The other numbers (actual bicarbonate [aHCO3], base excess [BE], PaO2 and so on) might do nothing more than confirm this conclusion. However, they can sometimes add information about time course or provide information on additional derangements, but they will not contradict the conclusion that has already been reached.

Third – look at the ‘base picture’

Actual bicarbonate (aHCO3) vs standard bicarbonate (sHCO3) – what's the difference? What is perhaps surprising is that, after many years of looking at ABGs, those intelligent, enquiring minds have seemingly never once pondered that question.

aHCO3 is the actual measurement of bicarbonate in that actual blood sample (hence the name). The problem with this measurement is that it is markedly affected by PaCO2. If the PaCO2 is high, the aHCO3 is dragged higher and vice versa. What one would like to know is what the HCO3 would have been had the PaCO2 been normal. It is this value that would provide a direct handle on what the metabolic system is doing. One can calculate the value if aHCO3 and PaCO2 are known, although most blood gas machines do this automatically, known as the sHCO3.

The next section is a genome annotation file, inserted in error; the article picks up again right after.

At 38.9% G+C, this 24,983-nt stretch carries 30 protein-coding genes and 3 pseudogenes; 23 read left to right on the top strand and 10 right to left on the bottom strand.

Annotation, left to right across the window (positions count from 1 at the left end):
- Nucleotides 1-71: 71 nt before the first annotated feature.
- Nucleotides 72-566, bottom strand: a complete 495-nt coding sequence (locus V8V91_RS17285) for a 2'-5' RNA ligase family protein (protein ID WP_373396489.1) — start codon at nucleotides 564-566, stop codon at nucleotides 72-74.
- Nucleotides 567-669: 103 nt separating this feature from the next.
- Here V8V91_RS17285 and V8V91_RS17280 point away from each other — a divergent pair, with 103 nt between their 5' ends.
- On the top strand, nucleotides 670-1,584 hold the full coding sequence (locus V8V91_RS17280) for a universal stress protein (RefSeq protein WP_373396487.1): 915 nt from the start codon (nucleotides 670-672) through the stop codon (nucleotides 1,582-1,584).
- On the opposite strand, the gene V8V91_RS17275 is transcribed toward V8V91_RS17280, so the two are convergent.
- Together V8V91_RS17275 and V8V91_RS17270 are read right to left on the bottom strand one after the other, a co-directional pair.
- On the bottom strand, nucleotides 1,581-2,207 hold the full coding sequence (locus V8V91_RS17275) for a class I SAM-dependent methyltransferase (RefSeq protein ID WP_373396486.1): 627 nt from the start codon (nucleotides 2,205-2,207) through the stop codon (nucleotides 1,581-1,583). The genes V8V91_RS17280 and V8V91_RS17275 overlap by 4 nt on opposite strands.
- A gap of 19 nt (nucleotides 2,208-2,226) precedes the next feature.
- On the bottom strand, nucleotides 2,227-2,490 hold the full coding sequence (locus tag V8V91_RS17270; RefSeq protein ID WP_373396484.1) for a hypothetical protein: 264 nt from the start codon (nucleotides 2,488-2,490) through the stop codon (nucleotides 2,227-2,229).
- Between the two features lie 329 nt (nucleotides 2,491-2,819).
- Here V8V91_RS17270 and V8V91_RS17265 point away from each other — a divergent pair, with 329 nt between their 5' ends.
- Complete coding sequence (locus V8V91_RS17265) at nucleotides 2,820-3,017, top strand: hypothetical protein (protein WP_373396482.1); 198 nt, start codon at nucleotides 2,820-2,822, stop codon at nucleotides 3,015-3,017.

What is the base excess?

Base excess (BE) measures all bases, not just bicarbonate. However, because bicarbonate is the greater part of the base buffer, for most practical interpretations, BE provides essentially the same information as bicarbonate. The major advantage of BE is that its normal range is really easy to remember. One could probably have guessed that the expected value of BE was zero (the clue is in the word: ‘excess’). Therefore, a tight range around zero (−3 to +3) is normal. In simple terms, a high BE excess is the same as a high HCO3.

What does the base picture tell us?

If the pH and PaCO2 led to the conclusion that the problem was primarily metabolic, then sHCO3 (or BE) will do little more than confirm that; sHCO3 being high in an alkalosis, low in an acidosis. If one has established that problem is respiratory, then the BE can tell us something of the duration of the problem.